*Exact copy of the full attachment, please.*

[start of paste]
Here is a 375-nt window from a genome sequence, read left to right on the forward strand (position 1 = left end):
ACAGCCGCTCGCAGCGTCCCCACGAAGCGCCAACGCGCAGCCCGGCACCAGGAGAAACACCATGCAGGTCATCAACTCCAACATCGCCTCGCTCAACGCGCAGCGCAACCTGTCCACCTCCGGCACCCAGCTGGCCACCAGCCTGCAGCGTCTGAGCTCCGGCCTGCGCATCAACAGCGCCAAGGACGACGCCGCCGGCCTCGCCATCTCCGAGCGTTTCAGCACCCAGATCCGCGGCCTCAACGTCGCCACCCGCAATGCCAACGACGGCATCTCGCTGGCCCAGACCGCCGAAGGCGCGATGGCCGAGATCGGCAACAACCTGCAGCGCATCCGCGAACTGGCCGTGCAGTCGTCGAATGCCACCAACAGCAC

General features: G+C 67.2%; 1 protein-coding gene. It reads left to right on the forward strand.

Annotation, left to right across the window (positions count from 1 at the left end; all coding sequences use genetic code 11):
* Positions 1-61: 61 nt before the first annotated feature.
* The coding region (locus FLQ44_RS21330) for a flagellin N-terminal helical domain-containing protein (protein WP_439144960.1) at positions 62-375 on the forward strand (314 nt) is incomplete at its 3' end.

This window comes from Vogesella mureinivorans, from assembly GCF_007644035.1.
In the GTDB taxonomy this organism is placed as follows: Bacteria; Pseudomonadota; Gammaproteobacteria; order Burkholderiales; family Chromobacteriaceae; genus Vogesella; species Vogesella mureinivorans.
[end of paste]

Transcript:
Here is a 375-nt window from a genome sequence, read left to right on the forward strand (position 1 = left end):
ACAGCCGCTCGCAGCGTCCCCACGAAGCGCCAACGCGCAGCCCGGCACCAGGAGAAACACCATGCAGGTCATCAACTCCAACATCGCCTCGCTCAACGCGCAGCGCAACCTGTCCACCTCCGGCACCCAGCTGGCCACCAGCCTGCAGCGTCTGAGCTCCGGCCTGCGCATCAACAGCGCCAAGGACGACGCCGCCGGCCTCGCCATCTCCGAGCGTTTCAGCACCCAGATCCGCGGCCTCAACGTCGCCACCCGCAATGCCAACGACGGCATCTCGCTGGCCCAGACCGCCGAAGGCGCGATGGCCGAGATCGGCAACAACCTGCAGCGCATCCGCGAACTGGCCGTGCAGTCGTCGAATGCCACCAACAGCAC

General features: G+C 67.2%; 1 protein-coding gene. It reads left to right on the forward strand.

Annotation, left to right across the window (positions count from 1 at the left end; all coding sequences use genetic code 11):
* Positions 1-61: 61 nt before the first annotated feature.
* The coding region (locus FLQ44_RS21330) for a flagellin N-terminal helical domain-containing protein (protein WP_439144960.1) at positions 62-375 on the forward strand (314 nt) is incomplete at its 3' end.

This window comes from Vogesella mureinivorans, from assembly GCF_007644035.1.
In the GTDB taxonomy this organism is placed as follows: Bacteria; Pseudomonadota; Gammaproteobacteria; order Burkholderiales; family Chromobacteriaceae; genus Vogesella; species Vogesella mureinivorans.